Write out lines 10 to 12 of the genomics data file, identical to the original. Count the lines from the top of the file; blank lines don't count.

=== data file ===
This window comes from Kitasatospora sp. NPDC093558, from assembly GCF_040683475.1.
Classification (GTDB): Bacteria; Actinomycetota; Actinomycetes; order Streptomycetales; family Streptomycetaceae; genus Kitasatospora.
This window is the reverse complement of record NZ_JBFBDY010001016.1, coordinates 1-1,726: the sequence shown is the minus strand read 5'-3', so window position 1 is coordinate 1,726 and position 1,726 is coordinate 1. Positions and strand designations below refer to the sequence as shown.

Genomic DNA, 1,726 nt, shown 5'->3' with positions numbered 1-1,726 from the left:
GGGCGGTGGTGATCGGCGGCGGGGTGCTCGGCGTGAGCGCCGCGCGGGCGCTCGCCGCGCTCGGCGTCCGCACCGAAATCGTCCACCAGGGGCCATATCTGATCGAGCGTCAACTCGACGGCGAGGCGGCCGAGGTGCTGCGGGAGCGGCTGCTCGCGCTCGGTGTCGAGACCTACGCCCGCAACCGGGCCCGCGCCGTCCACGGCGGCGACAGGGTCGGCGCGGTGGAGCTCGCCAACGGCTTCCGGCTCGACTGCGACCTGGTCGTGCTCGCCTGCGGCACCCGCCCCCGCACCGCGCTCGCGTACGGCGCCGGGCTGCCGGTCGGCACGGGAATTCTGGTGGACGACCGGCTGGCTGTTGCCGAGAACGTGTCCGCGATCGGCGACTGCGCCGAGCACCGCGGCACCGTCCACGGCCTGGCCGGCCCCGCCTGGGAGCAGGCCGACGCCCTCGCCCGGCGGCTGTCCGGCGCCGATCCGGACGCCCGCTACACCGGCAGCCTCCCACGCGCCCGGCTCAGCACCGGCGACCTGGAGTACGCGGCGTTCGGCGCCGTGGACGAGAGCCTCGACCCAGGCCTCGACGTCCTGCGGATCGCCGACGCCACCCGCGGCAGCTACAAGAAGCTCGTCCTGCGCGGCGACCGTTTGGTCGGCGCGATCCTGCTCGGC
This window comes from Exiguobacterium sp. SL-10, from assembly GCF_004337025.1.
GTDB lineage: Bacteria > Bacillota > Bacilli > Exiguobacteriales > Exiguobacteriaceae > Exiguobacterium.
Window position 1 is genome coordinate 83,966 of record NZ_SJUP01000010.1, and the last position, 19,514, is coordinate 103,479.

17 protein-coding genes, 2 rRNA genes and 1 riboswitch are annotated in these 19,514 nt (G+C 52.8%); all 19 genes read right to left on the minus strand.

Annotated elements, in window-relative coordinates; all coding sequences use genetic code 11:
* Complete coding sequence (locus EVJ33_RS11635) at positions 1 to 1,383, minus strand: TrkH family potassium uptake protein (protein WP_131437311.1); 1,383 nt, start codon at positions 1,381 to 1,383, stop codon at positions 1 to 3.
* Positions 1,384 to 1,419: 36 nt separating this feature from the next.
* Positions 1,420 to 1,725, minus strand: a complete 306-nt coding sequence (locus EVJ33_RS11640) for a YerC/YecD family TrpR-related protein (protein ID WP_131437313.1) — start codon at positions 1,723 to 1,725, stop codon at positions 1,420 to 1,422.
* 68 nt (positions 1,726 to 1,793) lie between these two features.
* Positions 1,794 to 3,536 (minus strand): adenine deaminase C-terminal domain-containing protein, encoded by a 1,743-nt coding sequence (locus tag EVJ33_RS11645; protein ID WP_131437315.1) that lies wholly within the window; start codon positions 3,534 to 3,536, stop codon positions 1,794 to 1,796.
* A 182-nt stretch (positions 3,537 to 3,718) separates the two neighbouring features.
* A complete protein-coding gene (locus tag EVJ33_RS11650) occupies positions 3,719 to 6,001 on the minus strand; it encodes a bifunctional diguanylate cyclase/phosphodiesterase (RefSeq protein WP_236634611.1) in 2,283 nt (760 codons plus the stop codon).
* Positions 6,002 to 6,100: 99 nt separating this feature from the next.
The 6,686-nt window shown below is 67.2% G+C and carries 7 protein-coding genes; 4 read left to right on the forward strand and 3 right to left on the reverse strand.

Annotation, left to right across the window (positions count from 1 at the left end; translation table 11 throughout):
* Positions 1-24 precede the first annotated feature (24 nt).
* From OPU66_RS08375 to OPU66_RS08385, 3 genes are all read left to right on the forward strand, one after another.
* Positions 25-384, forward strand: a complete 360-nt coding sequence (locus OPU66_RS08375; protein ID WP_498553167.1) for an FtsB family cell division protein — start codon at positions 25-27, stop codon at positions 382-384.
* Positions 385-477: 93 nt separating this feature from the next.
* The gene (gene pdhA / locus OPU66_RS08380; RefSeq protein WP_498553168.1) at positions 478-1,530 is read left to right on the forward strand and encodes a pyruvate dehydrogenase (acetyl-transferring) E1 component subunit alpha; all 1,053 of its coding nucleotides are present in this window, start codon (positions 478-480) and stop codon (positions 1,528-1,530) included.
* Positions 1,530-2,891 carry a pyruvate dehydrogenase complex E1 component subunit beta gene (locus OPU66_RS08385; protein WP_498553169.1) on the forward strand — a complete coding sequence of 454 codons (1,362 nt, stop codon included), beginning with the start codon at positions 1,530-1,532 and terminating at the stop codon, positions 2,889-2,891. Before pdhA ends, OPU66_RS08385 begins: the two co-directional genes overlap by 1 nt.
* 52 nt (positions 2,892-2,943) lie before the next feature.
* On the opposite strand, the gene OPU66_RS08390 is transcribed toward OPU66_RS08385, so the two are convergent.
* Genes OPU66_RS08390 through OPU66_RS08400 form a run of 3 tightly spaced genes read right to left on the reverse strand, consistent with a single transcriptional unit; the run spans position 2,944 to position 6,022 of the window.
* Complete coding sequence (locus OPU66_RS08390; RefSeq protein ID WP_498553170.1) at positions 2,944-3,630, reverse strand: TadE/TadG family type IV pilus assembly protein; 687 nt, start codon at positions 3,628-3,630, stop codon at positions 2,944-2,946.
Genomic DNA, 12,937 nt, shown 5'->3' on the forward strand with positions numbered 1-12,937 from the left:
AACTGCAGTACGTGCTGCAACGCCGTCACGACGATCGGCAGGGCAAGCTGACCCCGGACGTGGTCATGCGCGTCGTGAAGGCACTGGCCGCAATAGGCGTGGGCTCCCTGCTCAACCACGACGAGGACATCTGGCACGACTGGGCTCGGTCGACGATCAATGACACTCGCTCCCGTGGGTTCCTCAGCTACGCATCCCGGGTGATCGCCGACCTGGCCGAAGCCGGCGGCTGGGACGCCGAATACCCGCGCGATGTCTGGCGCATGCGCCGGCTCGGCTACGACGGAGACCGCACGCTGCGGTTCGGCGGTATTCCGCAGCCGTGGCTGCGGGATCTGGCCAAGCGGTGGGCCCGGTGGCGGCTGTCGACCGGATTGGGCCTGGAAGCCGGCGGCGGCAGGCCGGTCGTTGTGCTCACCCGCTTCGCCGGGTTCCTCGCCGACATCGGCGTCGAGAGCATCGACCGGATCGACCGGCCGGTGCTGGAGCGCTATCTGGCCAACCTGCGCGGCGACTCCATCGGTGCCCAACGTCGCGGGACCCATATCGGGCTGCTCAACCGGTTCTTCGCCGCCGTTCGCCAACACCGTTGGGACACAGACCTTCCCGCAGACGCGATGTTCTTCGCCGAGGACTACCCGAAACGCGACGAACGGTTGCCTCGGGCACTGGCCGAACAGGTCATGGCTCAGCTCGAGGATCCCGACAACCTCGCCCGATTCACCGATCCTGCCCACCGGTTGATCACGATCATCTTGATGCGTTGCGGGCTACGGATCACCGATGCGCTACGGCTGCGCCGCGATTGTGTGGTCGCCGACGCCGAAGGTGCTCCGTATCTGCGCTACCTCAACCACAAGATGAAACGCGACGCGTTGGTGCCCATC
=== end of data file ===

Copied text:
Annotated elements, in window-relative coordinates; all coding sequences use genetic code 11:
* Complete coding sequence (locus EVJ33_RS11635) at positions 1 to 1,383, minus strand: TrkH family potassium uptake protein (protein WP_131437311.1); 1,383 nt, start codon at positions 1,381 to 1,383, stop codon at positions 1 to 3.
* Positions 1,384 to 1,419: 36 nt separating this feature from the next.